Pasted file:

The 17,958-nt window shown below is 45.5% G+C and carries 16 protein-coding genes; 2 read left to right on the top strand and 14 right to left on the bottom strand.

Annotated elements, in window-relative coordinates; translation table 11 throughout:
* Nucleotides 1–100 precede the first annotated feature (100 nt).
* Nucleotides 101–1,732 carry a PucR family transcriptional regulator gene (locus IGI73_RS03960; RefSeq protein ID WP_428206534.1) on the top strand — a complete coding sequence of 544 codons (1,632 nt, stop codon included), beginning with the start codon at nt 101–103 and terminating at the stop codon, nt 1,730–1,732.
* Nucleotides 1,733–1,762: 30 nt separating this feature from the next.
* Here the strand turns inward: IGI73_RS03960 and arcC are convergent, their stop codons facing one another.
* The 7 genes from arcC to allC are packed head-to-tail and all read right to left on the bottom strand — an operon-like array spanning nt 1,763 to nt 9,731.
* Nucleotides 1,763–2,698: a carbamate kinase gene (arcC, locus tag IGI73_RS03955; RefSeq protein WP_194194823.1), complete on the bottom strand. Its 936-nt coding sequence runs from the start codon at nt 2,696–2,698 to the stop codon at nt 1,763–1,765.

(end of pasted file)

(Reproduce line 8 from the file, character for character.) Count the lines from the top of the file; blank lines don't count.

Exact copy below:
* Nucleotides 1,763–2,698: a carbamate kinase gene (arcC, locus tag IGI73_RS03955; RefSeq protein WP_194194823.1), complete on the bottom strand. Its 936-nt coding sequence runs from the start codon at nt 2,696–2,698 to the stop codon at nt 1,763–1,765.